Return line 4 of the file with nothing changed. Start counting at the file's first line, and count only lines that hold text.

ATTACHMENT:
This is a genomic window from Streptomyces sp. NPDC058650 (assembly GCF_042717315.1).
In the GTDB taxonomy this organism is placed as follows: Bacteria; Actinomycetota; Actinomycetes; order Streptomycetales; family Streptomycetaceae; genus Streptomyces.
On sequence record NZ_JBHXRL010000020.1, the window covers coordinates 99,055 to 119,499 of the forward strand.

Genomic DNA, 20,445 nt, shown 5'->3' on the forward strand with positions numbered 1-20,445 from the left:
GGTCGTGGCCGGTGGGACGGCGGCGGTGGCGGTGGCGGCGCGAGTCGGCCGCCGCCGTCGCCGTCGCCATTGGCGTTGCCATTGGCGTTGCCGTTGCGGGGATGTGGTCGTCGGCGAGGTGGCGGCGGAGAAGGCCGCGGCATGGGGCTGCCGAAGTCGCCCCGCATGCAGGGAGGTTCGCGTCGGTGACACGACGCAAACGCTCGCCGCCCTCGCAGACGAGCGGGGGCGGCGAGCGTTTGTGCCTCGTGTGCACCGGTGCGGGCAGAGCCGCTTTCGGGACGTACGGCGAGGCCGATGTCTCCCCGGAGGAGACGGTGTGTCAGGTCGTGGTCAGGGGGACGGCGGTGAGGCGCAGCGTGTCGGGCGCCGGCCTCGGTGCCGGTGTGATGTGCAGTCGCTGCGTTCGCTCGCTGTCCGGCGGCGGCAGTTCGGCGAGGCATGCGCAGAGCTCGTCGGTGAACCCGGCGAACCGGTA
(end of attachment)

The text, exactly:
Genomic DNA, 20,445 nt, shown 5'->3' on the forward strand with positions numbered 1-20,445 from the left: